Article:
The Difference Between Growing Apricots and Tomatoes

When spring comes to California, the green grass covers the valleys, yellow California poppies cover the hills, and snow caps the mountains. And in the rich San Joaquin Valley, the apricots bloom. I was with an eighty-year-old friend one spring morning, sweeping down the freeway into the valley, and remarked on the apricots, in full glory. Harold smiled, ?I know the farmer who planted those trees,? he said, pointing to a magnificent stand of forty-foot trees.
We swung off the highway, and approached the farmhouse. We rang the door. A young woman answered.
?I?m looking for Jim Harris. I knew him years ago,? Harold declared.
Jim Harris III?? she asked. Jim Harris III was a man in his twenties. We were puzzled for a moment. Then it dawned on us. Harold had known this man?s grandfather!
Those gorgeous apricot trees had known three generations of farmers. Jim Harris I had planted them, but the roots had sunk deep in the soil, the fruit had grown sweet, for three generations.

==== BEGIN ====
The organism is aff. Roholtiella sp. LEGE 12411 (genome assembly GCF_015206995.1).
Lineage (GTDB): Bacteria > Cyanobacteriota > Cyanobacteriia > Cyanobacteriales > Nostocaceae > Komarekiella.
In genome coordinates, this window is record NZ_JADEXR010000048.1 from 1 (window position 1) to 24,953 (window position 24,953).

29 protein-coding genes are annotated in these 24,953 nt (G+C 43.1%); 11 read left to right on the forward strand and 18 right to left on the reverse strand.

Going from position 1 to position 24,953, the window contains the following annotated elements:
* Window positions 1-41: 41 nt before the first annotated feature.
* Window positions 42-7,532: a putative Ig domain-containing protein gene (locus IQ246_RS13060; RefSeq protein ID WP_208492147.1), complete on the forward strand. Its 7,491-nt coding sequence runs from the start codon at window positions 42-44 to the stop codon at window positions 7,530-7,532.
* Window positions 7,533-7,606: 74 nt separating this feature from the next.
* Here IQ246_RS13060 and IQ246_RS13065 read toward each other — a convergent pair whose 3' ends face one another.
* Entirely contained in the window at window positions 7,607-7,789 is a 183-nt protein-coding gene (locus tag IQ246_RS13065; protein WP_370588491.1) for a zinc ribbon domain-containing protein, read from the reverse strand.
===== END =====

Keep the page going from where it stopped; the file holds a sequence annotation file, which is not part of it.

It takes time to grow a tree and a church. Church work is not like growing tomatoes, something we do in one season. We?re developing faith amongst God?s people. We are here, in this place, because past generations did what they should. The value of our work in turn will be seen in the character of our children.
?The kingdom of heaven is like a mustard seed, which a man took and planted in his field. Though it is the smallest of all your seeds, yet when it grows, it becomes a tree, so that the birds of the air come and perch in its branches? (Matthew 13:31,32).
It?s the difference between Ketchup and apricot nectar!

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